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Lethbridge Herald Newspaper Archives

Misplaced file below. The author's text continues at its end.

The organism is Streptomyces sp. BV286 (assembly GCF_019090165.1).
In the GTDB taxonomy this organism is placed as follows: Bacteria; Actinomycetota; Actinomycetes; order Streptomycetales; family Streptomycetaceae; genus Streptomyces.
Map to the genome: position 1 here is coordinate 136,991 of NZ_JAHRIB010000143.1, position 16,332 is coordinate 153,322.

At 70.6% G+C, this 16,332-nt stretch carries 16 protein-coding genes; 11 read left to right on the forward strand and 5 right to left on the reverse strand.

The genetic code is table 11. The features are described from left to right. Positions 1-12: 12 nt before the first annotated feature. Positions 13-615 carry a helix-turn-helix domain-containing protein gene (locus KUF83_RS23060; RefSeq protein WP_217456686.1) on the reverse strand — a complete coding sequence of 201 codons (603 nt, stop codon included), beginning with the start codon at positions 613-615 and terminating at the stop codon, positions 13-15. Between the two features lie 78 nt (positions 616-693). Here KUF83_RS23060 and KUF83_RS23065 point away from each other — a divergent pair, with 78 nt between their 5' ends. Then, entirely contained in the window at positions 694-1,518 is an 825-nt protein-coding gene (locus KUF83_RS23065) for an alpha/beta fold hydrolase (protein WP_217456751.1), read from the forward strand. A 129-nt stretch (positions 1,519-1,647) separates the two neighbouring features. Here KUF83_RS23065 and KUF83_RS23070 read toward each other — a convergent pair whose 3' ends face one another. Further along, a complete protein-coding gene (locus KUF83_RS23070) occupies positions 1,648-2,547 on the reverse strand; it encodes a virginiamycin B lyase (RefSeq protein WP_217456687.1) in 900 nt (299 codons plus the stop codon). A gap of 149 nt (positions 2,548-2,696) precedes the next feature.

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Lethbridge Herald, The (Newspaper) - September 18, 1974, Lethbridge, Alberta LAS VEGAS RUNTIME 4 Ays. 3 1215.00 pw 5 Ayi. 4 pr tfwMt ttafmi DM wilUMi Includes return air (are Calgary-Las Vegas Accommodation Mint Hotel, plus many extra attractions First departure Sept 12th. 1974 For Information and bookings contact ART WILLIAMS TRAVEL Centre VllUfle HUH Third Section The LetKbtidge Herald Lethbridge, Alberta, Wednesday, September LiinbridfiOffici Furniture Ltd. Lower Uvel 7th St. Shopping Mill Lethbridge, Alberta Phone (403) 328-7411 FILING CABINETS Pages 23 34 Pat Sullivan Canadians could have just as easily won as tied Team Canada surprises, Hull brilliant Ingarfield's job a tough one In the past few days I have learned not to envy Earl Ingar- field. At least not when it comes to cutting a hockey camp of better than 90 young men down to an operating size of 18-20. Keeping a watchful eye on proceedings which have included five shifts on more than one day Ingarfield is ex- pected to finish with what will be the Lethbridge entry in the Western Canada Hockey League. From what I have witnessed, his task is one of great propor- tions, but one I am certain he will handle with very little trouble. Ingarfield will put on display what is left of the initial Lethbridge Bronco camp that got under way last Friday, at eight 0'clock this evening at Henderson Ice Centre. Ingarfield watched from the sidelines most of Tuesday. He has been more than impressed with what he has seen thus far. One of the impressive sides to the camp has been the work of rookies who will be battling for berths on the club in tonight's game. "We have some real good looking youngsters.out on the he said. They have, to say the least, made the veterans of the club sit up and take notice. With only seven players back from last year's Bronco club Ingarfield's club will have its share of rooks but thus far it doesn't seem to bother him. He has what he considers an ex- cellent array of first-year talent. Now all that is left is to mold it into a contender. Tonight's game will feature a new twist in coaching. Very little is expected to be learned from the four fellows handling the greens and whites tonight. Yours truly and Steve Fallwell of CJOC have been given the honor of coaching the greens. Bill Burton, a general manager of the Broncos made it very clear that our side will not have Bryan Trottier According to Burton, and stories currently circulating, he would never hear the end of it should our club win. Actually, the winners will be the fans. It may not be the same as watching the Broncos in the new Sportsplex. but when you consider what's on the line for these fellows, there's no, holds barred. I have sat in on a good portion of workouts this week and last and like I say, the job is all yours Earl, at least until you send a few more guys home. I almost overlooked the activity that was going on around the Bronco workouts up to this past weekend. One doesn't realize how many young fellows from Lethbridge are headed for pro camps. After stopping in one afternoon to see Howie Heggedal, who is seeking a berth with the St Louis Blues of the National Hockey League, I talked with Jack DeHeer, Dave Shardlow, Gerry Klinkhammer and Randy Andreachuk. DeHeer is at the Minnesota North Star camp while Shardlow and Klinkhammer are battling for berths in Toronto with the Leafs. Only Andreachuk is World Association bound. Or at least he reportedly has signed with Winnipeg Jets. He may have changed his mind had he known Philadelphia Flyers of the NHL had traded his rights to the Blues That St. Louis club is rumored to have one fine organization, particularity when it comes to looking after a young player. And one other player who toiled in Lethbridge colors and figures to have a crack afthe New York Ranger lineup is Alex Kogler. A real speedster. Kogler has had some bad luck the past two attempts Hockey meet in Cardston A Minor Hockey organizational meeting is slated for 8 p.m. in the E. J Wood school in Cardston Friday. All those in Cardston and district interested in promoting Minor Hockey in their area are urged to attend this meeting. QUEBEC (CP) Bobby Hull has been a hero many times in his 19-year professional hockey career, but probably never more so than Tuesday night when he gave Team Canada 74 a 3-3 tie 'with the Soviet Union. Hull, the first big-name player to jump to the World Hockey Association from the National Hockey League three years ago, scored his second goal of the game at of the third period for the tie. He also assisted on the first goal of the game, scored by John McKenzie. "That was the greatest team effort I've ever seen by forwards and a defence who have only been together for a few Hull said moments after being selected as the top Canadian player in the game. "It was amazing. We work- ed together very well." Unlike Team Canada 72, a collection of NHL stars, this year's edition, made up of WHA players, didn't wilt in the third period. The first Team Canada took an early lead in the first game but sagged to a 7-3 loss. Team 74 put pressure on in the final minutes and nearly won the game. Frank Mahov- lich was given a clear shot at goal on a pass from Gbrdie Howe with 35 seconds left, but missed the net with a high and wide shot. "I was trying to put the puck up high, but (Vladisgav) Tretiak (the Russian goalie) was twisted like a pretzel, with his body said Mahovlich, a left winger. "So I hammered the puck past the post. "I was maybe this he said holding his fingers perhaps half an inch apart. The Soviet Union led 3-2 en- tering the third period on sec- ond-period goals by Vladimir Luchenko, Valeri Kharlamov and Vladimir Petrov. McKenzie scored for Canada in the first period and Hull scored his first goal in the middle period. McKenzie's goal was the re- sult of a mistake by Petrov. Hull was battling along the right boards with defenceman Valeri Vasilyev and Petrov moved in to pick up the puck. He fired it into the corner to the left of the Russian goal where Andre Lacroix was left uncovered. Lacroix fed the puck to McKenzie who knock- ed it into the short side at The score remained 1-0 for Canada until 7.46 of the se- cond period when defenceman Luchenko scored on a screen- ed shot from about 10 feet in- side the blue line. COLOR PORTABLE SALE 18" Solid State 95 Chassis Total Picturo-lok Automatic Fine Tuning Plug-in transistors FLEETWOOD 26" COLOR TELEVISION only. SolM state chassis FLEETWOOD COMPONENT STEREO With 8 track and spsaksfs..................... Trades accepted Our own service by qualified technicians Guaranteed Service Calls 549M 169s5 REMUS TELEVISION 624-13 Strtwt North 320-9759 .Hull put Canada back in front less than five minutes later when he slapped a shot past Tretiak from the left- wing circle Gordie Howe and Mike Walton set up the goal which came while Vasilyev was off for tripping Ralph Backstrom, Howe, 46, who came out of retirement to play in the WHA with his sons, Mark and Mar- ty, jostled with defenceman Gennady Tsygankov behind the net before Walton got the puck back to Hull who whipped it past Tretiak. Kharlamov, picked as the top Russian player, scored the prettiest goal of the night He took a pass, outskated Rejean A Hull goal Teammates Andre Lacroix and Johnny MacKenzie (23) congratulate Hull after his second goal. Houle and split the defence pair of Pat Stapleton and J. C Tremblay before firing a hard shot just under the crossbar It came with defenceman Brad Selwood serving a tripp- ing penalty. Slightly more than three minutes later, with Paul Shmyr off, Petrov got the second Russian power- play goal, with Canadian goalie Gerry Cheevers out of position Cheevers was caught after stopping a scoring threat by Kharlamov on the right side The puck was sent over to the left and Petrov fired the puck into the unguarded net. DIDN'T WEAR OUT The Canadians, expected to be weary by the third period, came out skating hard and it took three great saves by Tre- Serge Bermer, Paul Henderson and Houlr -to keep the Russians in the game Hull finally beat the Russian goalie, much to the delight of partisan fans Referee Kompalla of West Germany, who was in charge of three games in the 1972 series, called a hooking penal- ty to Alexander Bodonov 58 seconds after Hull's goal, but the Canadians couldn't make it pay off Kompalla handed out nine minor penalties, five to the Canadians, and was jeered on a few occasions by the crowd, which included Prime Minister Trudeau. TEAM CANADA 3, RUSSIA 3 First period 1 Canada McKen- zie (Lacroix Hull) 12 13 Penalties None Second period 2 Russia LuchenKo (Tsygankov Kapustm) 7 46. 3 Canada. Hull (Walton Howe) 12 07 4 Russia Kharlamov (Vasilyev) 14 04. 5 Russia Petrov (Gusev Kharlamov) 17 10 Penalties Houle 024 McKenzie Lyapkm 424 Vasilyev 11 07. Selwood 1240 Shmyr 1438 1702 Third period 6 Canada Hull (Lacroix McKenzie) 14 18 Penalties Kapustm 6 04. Bodonov 15 16 Shots on goal by Russia 8 11 Canada 9 10 Goal Tretiak Russia. Cheevers Canada Attendance 10 958 The next game of the eight- game series is scheduled for Maple Leaf Gardens in Toronto at 6 p m MDT Thur- sday The game will be televised nationally by the CBC Canadian coach Billy Harris said he may make some lineup changes, but he wouldn't elaborate We have a complete line of APPROVED HOCKEY and FIGURE SKATES NYLON SUPREME JUNIOR SUPREME SPECIAL PRO BLACK PANTHER GOAL SKATES PLUS A complete lire of Cooper KO'JO and Chris- tianson hockey sticks LETHBRIDGE HONDA CENTRE 1117-2nd Ave.S. Phone 327-8889 300 fS. i 100% Down Filled JACKETS 100% Nylon Outerslwll Complete Selection of Sites and Colors Bony, Powder Blut, Ratpbtrrjr, Light Grwn, Tan Ideal for Ledies or Men! Regular 54" If it's NEW lid it's WESTERN... yoi'll find it FIRST it IIMU.tX SAVE NOW! 308 5th Street South Phono 329-4566 ;